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Research at SwRI may provide a better understanding of osteoporosis and how it affects bone strength
In collaboration with Case Western Reserve University, scientists are investigating the mechanisms that cause bone to weaken
San Antonio -- November 24, 1997 -- Researchers at Southwest Research Institute® (SwRI®) are investigating the mechanisms that cause bones to weaken. As people age, changes occur in their bones, making them more vulnerable to fractures. A better understanding of the mechanisms that cause these changes in bone could help the 28 million Americans who are at risk for osteoporosis.
In addition to providing support for the body and protecting vital organs, the skeleton also adapts to environmental requirements. "Bone is a 'smart' material that changes in size and density in response to the demands placed on it," says Daniel P. Nicolella, a senior research engineer in the SwRI Materials and Structures Division. The most striking examples of environmental adaptation are in professional athletes, who undergo increased bone size and density as a result of extreme skeletal loads, and in astronauts, who experience a decrease in bone density because of an absence of loads in the weightless environment of space.
Under a four-year contract with the National Institutes of Health, SwRI is collaborating with Case Western Reserve University (CWRU) to investigate the mechanisms that cause bone to weaken. "Everyday activities damage bone, and this damage is normally repaired in a continuous remodeling process. When an imbalance in this remodeling process occurs, bones may become more susceptible to fractures," says Nicolella. SwRI and CWRU researchers are attempting to better characterize this damage, which is in the form of tiny cracks, and understand how the presence of damage affects overall bone strength. In a separate internal research program, Nicolella and colleagues determined that skeletal bone strains encountered during normal daily activities result in local microstructural strains that can be many times greater than was previously thought and may result in regions of localized bone damage. These findings could help researchers determine how mechanical signals are interpreted by the cells that control bone remodeling and may lead to a better understanding of the bone adaptation process.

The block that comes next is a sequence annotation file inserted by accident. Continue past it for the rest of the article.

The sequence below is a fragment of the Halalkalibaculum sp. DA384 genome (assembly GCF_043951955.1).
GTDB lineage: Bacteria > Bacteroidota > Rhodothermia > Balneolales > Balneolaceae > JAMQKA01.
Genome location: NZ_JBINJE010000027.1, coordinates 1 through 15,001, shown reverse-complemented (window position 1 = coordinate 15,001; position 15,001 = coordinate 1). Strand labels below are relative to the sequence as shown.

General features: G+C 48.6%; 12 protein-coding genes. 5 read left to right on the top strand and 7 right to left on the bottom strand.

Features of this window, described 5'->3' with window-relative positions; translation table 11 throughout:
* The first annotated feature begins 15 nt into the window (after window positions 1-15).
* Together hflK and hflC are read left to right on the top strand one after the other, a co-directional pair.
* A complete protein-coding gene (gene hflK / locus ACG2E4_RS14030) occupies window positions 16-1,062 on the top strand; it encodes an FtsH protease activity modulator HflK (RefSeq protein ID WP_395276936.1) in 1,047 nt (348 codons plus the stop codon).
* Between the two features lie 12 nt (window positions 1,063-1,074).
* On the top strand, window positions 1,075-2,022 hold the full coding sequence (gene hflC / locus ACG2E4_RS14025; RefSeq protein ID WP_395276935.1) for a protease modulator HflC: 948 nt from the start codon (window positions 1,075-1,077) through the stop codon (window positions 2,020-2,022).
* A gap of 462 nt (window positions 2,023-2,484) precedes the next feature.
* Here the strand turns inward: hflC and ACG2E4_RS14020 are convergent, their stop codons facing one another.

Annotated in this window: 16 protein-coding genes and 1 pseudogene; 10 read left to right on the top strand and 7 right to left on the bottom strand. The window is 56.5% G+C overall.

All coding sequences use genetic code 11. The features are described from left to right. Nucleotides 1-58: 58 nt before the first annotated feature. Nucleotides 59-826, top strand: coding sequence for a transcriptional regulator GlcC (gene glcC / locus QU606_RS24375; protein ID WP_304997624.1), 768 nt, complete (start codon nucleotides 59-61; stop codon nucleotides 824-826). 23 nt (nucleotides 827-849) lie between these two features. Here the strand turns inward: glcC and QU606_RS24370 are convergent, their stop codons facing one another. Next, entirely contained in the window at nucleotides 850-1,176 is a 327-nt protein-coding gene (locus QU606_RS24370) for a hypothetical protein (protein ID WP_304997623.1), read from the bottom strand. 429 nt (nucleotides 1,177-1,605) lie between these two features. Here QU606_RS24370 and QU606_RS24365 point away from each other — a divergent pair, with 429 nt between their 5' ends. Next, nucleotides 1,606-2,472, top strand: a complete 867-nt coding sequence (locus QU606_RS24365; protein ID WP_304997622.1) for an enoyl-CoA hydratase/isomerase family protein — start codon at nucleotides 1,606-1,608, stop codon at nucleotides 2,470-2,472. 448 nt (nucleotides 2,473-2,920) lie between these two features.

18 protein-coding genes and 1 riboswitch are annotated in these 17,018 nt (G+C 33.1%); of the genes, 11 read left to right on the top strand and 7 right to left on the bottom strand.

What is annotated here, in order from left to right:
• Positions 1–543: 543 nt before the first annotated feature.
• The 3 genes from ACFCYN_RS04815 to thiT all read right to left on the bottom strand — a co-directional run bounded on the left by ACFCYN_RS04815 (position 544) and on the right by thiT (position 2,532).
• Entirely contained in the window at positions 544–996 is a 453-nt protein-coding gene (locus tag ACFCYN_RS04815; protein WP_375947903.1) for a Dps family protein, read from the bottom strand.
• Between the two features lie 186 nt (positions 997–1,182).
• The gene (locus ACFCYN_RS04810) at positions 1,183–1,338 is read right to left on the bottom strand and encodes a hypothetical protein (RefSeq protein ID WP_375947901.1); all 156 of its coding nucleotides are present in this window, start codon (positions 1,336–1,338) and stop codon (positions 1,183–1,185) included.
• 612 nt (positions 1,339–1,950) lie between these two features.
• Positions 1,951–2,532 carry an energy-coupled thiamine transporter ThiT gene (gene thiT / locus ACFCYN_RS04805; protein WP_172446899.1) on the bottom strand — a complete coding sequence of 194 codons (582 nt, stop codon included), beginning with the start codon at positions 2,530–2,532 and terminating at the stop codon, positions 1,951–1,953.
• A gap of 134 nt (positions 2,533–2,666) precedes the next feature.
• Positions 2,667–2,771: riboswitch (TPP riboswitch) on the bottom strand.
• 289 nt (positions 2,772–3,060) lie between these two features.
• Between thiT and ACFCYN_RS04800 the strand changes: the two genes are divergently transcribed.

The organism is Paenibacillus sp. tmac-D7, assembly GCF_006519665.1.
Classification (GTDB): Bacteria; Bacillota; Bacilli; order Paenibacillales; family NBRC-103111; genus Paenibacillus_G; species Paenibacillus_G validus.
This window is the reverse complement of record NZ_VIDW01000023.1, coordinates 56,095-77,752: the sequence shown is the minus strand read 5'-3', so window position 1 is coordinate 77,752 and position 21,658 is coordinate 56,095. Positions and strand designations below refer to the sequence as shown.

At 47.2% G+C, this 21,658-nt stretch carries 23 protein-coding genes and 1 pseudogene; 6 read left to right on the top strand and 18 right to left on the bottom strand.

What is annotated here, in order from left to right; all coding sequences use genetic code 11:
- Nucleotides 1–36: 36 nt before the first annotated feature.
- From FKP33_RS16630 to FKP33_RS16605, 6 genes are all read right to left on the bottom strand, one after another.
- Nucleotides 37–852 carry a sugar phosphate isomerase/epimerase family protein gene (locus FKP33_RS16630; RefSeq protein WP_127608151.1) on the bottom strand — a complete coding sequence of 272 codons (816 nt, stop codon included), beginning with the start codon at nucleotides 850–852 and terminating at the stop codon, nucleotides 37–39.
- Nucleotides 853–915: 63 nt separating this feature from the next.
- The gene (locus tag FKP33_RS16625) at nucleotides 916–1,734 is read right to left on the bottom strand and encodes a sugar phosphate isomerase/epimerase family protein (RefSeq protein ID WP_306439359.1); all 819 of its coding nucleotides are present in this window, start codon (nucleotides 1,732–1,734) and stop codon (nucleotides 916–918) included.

SwRI researchers are using micromechanics and advanced
materials characterization to better understand the physical nature of bone damage, bone
mechanotransduction (the interpretation of mechanical signals by the cells), the
implications of age in bone deterioration, and the effects of metabolic changes on bone
stiffness and strength. Results may help researchers mitigate or even reverse the problems
caused by bone diseases such as osteoporosis. Nicolella says further research could also
improve joint implant designs, help prevent the risk of fracture from falls, and determine
the maximum length of time that astronauts can safely reside in space.
For more information about SwRI's bone research, contact Maria Stothoff, Communications Department, Southwest Research Institute, P.O. Drawer 28510, San Antonio, Texas 78228-0510, Phone (210) 522-3305, Fax (210) 522-3547.